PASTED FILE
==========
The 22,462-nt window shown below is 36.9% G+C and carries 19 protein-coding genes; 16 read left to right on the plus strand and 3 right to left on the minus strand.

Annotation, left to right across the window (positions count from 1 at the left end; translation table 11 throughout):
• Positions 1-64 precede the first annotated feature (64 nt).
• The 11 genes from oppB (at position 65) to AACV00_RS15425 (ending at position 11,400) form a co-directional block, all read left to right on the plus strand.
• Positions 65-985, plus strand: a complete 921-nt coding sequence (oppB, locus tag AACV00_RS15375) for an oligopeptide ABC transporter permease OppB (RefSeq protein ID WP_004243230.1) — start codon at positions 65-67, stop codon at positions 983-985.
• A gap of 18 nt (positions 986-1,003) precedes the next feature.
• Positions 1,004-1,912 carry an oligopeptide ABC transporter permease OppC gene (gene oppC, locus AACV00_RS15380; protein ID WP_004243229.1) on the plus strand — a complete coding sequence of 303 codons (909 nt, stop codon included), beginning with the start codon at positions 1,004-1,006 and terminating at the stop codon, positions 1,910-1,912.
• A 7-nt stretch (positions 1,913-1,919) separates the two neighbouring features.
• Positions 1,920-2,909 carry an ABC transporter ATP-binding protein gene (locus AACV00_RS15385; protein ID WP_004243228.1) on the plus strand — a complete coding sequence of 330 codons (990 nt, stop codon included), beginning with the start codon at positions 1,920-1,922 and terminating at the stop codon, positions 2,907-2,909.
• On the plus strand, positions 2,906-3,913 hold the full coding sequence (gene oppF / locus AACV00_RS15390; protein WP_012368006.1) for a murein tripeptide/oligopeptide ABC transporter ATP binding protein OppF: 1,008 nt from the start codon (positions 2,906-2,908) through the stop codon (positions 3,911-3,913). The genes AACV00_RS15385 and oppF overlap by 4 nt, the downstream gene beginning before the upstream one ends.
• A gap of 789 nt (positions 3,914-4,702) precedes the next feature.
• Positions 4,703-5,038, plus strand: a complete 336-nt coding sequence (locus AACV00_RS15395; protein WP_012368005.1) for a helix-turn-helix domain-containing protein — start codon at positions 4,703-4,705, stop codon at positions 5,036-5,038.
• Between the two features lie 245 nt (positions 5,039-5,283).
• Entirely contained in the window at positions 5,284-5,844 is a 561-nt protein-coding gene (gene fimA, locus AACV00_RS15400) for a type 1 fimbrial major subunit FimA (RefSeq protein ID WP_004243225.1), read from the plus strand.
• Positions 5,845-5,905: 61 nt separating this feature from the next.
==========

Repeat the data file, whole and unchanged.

The 22,462-nt window shown below is 36.9% G+C and carries 19 protein-coding genes; 16 read left to right on the plus strand and 3 right to left on the minus strand.

Annotation, left to right across the window (positions count from 1 at the left end; translation table 11 throughout):
• Positions 1-64 precede the first annotated feature (64 nt).
• The 11 genes from oppB (at position 65) to AACV00_RS15425 (ending at position 11,400) form a co-directional block, all read left to right on the plus strand.
• Positions 65-985, plus strand: a complete 921-nt coding sequence (oppB, locus tag AACV00_RS15375) for an oligopeptide ABC transporter permease OppB (RefSeq protein ID WP_004243230.1) — start codon at positions 65-67, stop codon at positions 983-985.
• A gap of 18 nt (positions 986-1,003) precedes the next feature.
• Positions 1,004-1,912 carry an oligopeptide ABC transporter permease OppC gene (gene oppC, locus AACV00_RS15380; protein ID WP_004243229.1) on the plus strand — a complete coding sequence of 303 codons (909 nt, stop codon included), beginning with the start codon at positions 1,004-1,006 and terminating at the stop codon, positions 1,910-1,912.
• A 7-nt stretch (positions 1,913-1,919) separates the two neighbouring features.
• Positions 1,920-2,909 carry an ABC transporter ATP-binding protein gene (locus AACV00_RS15385; protein ID WP_004243228.1) on the plus strand — a complete coding sequence of 330 codons (990 nt, stop codon included), beginning with the start codon at positions 1,920-1,922 and terminating at the stop codon, positions 2,907-2,909.
• On the plus strand, positions 2,906-3,913 hold the full coding sequence (gene oppF / locus AACV00_RS15390; protein WP_012368006.1) for a murein tripeptide/oligopeptide ABC transporter ATP binding protein OppF: 1,008 nt from the start codon (positions 2,906-2,908) through the stop codon (positions 3,911-3,913). The genes AACV00_RS15385 and oppF overlap by 4 nt, the downstream gene beginning before the upstream one ends.
• A gap of 789 nt (positions 3,914-4,702) precedes the next feature.
• Positions 4,703-5,038, plus strand: a complete 336-nt coding sequence (locus AACV00_RS15395; protein WP_012368005.1) for a helix-turn-helix domain-containing protein — start codon at positions 4,703-4,705, stop codon at positions 5,036-5,038.
• Between the two features lie 245 nt (positions 5,039-5,283).
• Entirely contained in the window at positions 5,284-5,844 is a 561-nt protein-coding gene (gene fimA, locus AACV00_RS15400) for a type 1 fimbrial major subunit FimA (RefSeq protein ID WP_004243225.1), read from the plus strand.
• Positions 5,845-5,905: 61 nt separating this feature from the next.